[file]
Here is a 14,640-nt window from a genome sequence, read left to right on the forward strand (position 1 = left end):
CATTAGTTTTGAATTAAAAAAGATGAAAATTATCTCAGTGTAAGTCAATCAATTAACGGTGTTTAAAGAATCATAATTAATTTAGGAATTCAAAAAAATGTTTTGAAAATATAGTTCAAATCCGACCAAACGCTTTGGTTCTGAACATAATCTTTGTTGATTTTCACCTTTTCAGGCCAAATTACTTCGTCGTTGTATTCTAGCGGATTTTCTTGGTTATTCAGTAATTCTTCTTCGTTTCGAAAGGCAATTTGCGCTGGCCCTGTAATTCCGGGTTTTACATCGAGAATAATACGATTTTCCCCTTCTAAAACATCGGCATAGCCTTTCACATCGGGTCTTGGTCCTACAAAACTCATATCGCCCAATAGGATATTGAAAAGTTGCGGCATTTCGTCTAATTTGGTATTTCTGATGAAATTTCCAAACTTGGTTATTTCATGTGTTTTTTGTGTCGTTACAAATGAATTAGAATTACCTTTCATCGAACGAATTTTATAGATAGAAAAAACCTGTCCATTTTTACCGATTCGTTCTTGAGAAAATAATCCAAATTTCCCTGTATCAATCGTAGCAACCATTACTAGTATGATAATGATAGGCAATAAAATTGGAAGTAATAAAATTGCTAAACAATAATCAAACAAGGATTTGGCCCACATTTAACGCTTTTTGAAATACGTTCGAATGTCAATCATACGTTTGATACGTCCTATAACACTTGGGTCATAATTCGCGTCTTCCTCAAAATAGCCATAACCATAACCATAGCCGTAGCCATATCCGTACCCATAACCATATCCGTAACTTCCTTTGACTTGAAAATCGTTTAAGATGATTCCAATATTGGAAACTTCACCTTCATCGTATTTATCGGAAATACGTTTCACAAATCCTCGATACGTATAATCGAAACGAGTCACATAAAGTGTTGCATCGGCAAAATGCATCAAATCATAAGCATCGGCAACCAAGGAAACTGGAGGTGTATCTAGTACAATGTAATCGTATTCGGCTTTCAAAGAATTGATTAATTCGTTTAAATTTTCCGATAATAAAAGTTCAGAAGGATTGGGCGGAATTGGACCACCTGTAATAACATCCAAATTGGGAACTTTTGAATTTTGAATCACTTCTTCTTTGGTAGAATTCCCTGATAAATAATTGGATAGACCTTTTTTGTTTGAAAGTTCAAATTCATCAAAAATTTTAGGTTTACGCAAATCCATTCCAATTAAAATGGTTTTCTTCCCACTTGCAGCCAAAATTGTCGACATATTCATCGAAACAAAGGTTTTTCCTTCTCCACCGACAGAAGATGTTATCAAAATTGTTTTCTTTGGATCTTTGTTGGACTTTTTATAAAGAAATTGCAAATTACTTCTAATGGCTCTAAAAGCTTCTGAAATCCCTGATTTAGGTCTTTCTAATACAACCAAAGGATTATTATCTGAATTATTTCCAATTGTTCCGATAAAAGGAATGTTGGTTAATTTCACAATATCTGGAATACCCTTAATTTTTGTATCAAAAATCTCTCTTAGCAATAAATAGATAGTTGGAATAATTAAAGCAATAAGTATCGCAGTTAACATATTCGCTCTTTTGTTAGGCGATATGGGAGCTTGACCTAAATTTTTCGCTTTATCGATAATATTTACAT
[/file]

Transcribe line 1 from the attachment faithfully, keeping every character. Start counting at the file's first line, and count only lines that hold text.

Here is a 14,640-nt window from a genome sequence, read left to right on the forward strand (position 1 = left end):